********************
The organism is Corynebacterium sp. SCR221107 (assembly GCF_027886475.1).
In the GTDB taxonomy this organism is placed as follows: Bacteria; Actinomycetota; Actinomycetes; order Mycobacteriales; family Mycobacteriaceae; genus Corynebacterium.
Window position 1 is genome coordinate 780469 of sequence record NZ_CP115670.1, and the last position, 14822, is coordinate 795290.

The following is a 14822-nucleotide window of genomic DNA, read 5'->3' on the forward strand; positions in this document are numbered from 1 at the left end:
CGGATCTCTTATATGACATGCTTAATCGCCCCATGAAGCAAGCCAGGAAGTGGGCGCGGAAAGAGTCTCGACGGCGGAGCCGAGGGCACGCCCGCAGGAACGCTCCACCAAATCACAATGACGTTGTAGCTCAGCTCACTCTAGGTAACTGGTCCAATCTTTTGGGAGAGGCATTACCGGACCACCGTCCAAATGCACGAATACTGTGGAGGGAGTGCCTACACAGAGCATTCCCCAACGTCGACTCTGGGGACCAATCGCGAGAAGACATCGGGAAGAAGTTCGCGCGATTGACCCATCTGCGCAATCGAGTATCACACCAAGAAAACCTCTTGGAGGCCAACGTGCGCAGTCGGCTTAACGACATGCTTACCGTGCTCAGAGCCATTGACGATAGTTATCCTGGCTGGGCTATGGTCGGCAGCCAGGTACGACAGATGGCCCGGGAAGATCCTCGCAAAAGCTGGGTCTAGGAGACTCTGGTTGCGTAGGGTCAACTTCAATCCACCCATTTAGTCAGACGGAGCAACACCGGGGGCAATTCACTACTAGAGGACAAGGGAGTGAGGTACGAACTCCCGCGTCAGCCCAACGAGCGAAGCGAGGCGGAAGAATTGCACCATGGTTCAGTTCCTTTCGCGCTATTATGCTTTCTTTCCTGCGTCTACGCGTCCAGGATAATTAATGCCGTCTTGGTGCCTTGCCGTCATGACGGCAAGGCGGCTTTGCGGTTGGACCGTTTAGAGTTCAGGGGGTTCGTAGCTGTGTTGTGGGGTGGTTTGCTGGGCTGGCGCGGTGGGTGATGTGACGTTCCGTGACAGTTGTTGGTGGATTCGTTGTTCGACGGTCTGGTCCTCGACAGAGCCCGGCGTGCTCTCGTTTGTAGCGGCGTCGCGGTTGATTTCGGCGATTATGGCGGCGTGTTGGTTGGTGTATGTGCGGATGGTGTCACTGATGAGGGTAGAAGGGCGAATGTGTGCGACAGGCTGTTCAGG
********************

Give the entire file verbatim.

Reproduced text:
The organism is Corynebacterium sp. SCR221107 (assembly GCF_027886475.1).
In the GTDB taxonomy this organism is placed as follows: Bacteria; Actinomycetota; Actinomycetes; order Mycobacteriales; family Mycobacteriaceae; genus Corynebacterium.
Window position 1 is genome coordinate 780469 of sequence record NZ_CP115670.1, and the last position, 14822, is coordinate 795290.

The following is a 14822-nucleotide window of genomic DNA, read 5'->3' on the forward strand; positions in this document are numbered from 1 at the left end:
CGGATCTCTTATATGACATGCTTAATCGCCCCATGAAGCAAGCCAGGAAGTGGGCGCGGAAAGAGTCTCGACGGCGGAGCCGAGGGCACGCCCGCAGGAACGCTCCACCAAATCACAATGACGTTGTAGCTCAGCTCACTCTAGGTAACTGGTCCAATCTTTTGGGAGAGGCATTACCGGACCACCGTCCAAATGCACGAATACTGTGGAGGGAGTGCCTACACAGAGCATTCCCCAACGTCGACTCTGGGGACCAATCGCGAGAAGACATCGGGAAGAAGTTCGCGCGATTGACCCATCTGCGCAATCGAGTATCACACCAAGAAAACCTCTTGGAGGCCAACGTGCGCAGTCGGCTTAACGACATGCTTACCGTGCTCAGAGCCATTGACGATAGTTATCCTGGCTGGGCTATGGTCGGCAGCCAGGTACGACAGATGGCCCGGGAAGATCCTCGCAAAAGCTGGGTCTAGGAGACTCTGGTTGCGTAGGGTCAACTTCAATCCACCCATTTAGTCAGACGGAGCAACACCGGGGGCAATTCACTACTAGAGGACAAGGGAGTGAGGTACGAACTCCCGCGTCAGCCCAACGAGCGAAGCGAGGCGGAAGAATTGCACCATGGTTCAGTTCCTTTCGCGCTATTATGCTTTCTTTCCTGCGTCTACGCGTCCAGGATAATTAATGCCGTCTTGGTGCCTTGCCGTCATGACGGCAAGGCGGCTTTGCGGTTGGACCGTTTAGAGTTCAGGGGGTTCGTAGCTGTGTTGTGGGGTGGTTTGCTGGGCTGGCGCGGTGGGTGATGTGACGTTCCGTGACAGTTGTTGGTGGATTCGTTGTTCGACGGTCTGGTCCTCGACAGAGCCCGGCGTGCTCTCGTTTGTAGCGGCGTCGCGGTTGATTTCGGCGATTATGGCGGCGTGTTGGTTGGTGTATGTGCGGATGGTGTCACTGATGAGGGTAGAAGGGCGAATGTGTGCGACAGGCTGTTCAGG